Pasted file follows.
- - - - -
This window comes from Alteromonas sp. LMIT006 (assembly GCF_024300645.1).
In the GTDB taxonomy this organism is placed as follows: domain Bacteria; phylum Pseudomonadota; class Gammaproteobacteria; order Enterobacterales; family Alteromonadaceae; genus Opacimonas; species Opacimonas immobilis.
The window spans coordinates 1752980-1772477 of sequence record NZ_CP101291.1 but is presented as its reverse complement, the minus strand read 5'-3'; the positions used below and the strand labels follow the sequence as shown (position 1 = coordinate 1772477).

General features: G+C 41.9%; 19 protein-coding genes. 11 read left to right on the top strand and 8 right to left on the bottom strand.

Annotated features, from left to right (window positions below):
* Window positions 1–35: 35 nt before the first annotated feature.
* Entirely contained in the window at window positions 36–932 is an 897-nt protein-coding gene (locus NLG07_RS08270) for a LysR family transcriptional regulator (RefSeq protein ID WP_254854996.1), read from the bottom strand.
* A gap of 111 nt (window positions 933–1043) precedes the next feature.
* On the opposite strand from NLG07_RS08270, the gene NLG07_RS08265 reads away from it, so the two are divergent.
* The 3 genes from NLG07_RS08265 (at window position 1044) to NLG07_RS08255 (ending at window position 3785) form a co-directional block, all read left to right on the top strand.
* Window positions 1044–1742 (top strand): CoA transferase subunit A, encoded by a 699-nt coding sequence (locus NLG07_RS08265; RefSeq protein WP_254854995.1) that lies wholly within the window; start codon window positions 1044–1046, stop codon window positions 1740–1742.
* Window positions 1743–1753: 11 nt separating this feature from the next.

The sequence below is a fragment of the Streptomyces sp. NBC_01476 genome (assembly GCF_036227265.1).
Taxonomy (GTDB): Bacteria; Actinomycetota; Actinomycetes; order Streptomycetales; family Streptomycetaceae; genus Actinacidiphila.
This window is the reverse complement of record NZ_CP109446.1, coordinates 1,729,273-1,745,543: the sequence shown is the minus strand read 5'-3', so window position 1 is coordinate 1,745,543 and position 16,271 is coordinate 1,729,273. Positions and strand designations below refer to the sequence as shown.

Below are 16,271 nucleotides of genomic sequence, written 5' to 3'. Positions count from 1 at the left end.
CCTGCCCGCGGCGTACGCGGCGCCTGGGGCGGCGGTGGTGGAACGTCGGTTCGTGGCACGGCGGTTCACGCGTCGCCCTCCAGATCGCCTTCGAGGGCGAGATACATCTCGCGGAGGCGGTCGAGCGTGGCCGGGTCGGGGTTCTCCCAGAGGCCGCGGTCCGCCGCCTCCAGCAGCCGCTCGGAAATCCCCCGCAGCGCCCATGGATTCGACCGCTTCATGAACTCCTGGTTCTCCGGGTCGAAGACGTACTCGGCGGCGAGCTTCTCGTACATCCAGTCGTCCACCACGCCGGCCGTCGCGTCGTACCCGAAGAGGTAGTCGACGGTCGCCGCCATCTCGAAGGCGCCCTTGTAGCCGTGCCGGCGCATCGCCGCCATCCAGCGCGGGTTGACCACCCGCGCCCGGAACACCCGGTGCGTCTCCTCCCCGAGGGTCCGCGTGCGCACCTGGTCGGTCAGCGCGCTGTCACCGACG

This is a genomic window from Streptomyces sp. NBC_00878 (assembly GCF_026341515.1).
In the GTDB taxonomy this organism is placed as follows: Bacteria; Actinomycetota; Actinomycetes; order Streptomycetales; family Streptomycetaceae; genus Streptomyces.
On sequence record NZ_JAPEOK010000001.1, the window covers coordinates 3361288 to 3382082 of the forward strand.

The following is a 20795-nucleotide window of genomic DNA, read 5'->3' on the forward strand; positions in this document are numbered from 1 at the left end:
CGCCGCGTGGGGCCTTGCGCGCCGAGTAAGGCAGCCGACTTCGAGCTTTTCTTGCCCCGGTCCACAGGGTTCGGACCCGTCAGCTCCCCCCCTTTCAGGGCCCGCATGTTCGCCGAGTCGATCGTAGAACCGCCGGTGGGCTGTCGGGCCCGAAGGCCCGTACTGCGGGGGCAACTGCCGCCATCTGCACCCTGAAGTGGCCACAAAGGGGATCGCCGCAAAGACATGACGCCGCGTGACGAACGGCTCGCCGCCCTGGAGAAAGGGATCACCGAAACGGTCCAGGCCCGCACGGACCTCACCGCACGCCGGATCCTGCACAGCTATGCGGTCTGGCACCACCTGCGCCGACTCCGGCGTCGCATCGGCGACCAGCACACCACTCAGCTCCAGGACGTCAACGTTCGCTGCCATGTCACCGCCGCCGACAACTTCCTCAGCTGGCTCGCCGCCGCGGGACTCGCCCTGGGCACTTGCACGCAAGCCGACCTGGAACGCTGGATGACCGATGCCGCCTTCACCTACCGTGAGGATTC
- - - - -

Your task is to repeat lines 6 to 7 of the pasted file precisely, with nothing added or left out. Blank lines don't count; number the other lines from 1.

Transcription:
* Window positions 1–35: 35 nt before the first annotated feature.
* Entirely contained in the window at window positions 36–932 is an 897-nt protein-coding gene (locus NLG07_RS08270) for a LysR family transcriptional regulator (RefSeq protein ID WP_254854996.1), read from the bottom strand.